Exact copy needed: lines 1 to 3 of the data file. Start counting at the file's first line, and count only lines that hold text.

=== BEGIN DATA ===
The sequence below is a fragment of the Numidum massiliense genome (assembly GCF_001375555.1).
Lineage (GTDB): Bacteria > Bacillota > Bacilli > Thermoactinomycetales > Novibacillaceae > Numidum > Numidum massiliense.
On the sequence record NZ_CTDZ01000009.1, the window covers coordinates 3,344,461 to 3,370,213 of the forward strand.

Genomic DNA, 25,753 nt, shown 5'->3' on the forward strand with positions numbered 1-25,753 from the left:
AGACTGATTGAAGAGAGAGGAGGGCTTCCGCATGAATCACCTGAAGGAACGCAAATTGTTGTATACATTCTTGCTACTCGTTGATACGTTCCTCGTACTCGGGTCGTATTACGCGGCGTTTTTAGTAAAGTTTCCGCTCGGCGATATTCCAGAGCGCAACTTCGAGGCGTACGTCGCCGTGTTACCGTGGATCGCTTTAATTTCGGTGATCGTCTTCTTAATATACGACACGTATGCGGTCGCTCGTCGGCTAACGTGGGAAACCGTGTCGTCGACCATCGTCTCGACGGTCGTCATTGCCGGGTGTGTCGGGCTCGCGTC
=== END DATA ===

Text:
The sequence below is a fragment of the Numidum massiliense genome (assembly GCF_001375555.1).
Lineage (GTDB): Bacteria > Bacillota > Bacilli > Thermoactinomycetales > Novibacillaceae > Numidum > Numidum massiliense.
On the sequence record NZ_CTDZ01000009.1, the window covers coordinates 3,344,461 to 3,370,213 of the forward strand.